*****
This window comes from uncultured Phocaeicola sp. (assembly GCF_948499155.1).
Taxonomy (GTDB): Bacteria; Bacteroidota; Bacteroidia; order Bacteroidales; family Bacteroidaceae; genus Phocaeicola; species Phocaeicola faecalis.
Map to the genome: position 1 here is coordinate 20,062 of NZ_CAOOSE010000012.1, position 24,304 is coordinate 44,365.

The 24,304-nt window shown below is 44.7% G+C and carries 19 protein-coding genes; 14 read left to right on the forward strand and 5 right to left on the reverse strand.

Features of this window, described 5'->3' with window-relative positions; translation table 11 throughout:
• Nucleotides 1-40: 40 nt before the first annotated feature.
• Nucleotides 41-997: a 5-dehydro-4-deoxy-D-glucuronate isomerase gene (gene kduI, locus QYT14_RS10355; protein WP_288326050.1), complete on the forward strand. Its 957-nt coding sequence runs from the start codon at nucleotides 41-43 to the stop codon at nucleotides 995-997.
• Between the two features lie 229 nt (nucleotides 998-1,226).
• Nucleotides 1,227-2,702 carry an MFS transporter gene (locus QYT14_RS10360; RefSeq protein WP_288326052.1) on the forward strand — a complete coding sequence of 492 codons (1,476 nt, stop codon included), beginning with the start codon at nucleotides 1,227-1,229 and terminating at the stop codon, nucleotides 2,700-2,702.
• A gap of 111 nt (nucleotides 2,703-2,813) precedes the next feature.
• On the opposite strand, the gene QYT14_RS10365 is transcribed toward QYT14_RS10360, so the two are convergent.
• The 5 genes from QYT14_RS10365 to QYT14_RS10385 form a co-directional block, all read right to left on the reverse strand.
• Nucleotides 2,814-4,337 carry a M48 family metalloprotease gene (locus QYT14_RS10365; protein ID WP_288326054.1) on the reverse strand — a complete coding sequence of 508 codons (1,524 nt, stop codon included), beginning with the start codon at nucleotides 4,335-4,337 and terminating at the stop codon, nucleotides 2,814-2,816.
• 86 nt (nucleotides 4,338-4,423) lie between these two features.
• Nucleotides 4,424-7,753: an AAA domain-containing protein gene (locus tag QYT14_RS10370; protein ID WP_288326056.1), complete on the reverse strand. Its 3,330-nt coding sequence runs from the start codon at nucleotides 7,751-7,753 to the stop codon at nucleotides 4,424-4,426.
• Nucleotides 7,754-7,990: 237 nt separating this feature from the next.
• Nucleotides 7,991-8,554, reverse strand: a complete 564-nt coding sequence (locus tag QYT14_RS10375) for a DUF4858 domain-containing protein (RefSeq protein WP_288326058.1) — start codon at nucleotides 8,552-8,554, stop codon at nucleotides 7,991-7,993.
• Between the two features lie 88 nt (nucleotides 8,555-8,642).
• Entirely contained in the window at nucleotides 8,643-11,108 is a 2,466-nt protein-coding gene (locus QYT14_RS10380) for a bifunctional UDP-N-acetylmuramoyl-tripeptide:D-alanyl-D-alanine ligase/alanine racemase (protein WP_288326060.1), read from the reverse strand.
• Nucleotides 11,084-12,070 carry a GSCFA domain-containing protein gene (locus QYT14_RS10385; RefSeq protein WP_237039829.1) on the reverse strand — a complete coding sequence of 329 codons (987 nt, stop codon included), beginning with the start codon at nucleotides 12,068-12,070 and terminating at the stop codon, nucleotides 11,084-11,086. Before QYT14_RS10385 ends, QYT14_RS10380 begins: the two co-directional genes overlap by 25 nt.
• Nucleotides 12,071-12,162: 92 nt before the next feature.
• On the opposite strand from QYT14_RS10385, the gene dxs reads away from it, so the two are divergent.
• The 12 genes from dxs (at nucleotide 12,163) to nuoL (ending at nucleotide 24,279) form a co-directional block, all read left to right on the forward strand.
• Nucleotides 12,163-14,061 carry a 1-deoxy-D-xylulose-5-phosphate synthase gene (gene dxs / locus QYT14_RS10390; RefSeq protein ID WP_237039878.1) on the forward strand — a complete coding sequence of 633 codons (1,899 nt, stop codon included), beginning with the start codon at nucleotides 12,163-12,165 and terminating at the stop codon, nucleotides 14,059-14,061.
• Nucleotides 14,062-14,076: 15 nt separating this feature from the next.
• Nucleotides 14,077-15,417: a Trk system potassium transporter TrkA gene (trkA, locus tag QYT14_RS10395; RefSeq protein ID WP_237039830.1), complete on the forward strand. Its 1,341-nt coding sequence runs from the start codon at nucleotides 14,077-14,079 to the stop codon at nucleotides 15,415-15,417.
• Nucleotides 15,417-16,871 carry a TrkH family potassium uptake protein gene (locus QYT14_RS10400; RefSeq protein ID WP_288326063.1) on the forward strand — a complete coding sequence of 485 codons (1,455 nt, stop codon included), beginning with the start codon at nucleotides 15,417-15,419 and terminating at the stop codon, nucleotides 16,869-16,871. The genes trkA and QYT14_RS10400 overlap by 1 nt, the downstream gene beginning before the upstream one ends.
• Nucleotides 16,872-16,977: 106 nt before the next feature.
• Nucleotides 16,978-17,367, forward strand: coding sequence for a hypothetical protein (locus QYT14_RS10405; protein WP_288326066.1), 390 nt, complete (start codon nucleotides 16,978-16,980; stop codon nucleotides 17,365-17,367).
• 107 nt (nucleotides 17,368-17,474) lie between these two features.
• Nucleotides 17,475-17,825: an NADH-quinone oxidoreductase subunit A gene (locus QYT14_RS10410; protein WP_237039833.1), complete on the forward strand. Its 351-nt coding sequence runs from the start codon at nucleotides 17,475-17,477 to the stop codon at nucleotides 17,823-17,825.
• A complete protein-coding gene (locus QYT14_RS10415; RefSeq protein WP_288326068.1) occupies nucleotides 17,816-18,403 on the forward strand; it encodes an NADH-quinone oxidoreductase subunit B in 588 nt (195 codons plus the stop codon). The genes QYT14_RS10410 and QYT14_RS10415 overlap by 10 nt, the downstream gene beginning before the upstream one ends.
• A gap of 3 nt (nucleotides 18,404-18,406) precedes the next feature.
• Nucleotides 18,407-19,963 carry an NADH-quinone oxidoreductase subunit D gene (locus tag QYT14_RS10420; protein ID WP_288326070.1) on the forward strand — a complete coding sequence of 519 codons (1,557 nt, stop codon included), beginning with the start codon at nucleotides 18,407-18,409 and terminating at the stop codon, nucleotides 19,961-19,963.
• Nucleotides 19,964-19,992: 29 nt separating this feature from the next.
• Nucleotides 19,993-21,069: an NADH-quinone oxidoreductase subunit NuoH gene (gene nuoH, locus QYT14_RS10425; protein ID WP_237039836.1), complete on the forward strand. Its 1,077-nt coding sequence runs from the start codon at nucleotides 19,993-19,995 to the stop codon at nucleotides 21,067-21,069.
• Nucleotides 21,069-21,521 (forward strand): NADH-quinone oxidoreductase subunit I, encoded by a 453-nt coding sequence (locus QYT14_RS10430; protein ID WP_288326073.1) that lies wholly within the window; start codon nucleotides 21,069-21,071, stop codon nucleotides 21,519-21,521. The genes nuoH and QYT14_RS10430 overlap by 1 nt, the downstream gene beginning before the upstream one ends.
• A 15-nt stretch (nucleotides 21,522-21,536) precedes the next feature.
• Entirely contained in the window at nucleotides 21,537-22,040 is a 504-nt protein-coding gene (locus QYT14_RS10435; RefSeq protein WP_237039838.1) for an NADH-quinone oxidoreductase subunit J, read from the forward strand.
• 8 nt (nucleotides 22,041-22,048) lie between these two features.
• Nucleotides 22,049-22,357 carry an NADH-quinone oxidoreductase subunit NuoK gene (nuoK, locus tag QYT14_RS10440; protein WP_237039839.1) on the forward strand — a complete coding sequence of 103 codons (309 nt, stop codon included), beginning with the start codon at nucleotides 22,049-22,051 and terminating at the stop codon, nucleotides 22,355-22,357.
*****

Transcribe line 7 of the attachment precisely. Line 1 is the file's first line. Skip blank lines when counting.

• Nucleotides 41-997: a 5-dehydro-4-deoxy-D-glucuronate isomerase gene (gene kduI, locus QYT14_RS10355; protein WP_288326050.1), complete on the forward strand. Its 957-nt coding sequence runs from the start codon at nucleotides 41-43 to the stop codon at nucleotides 995-997.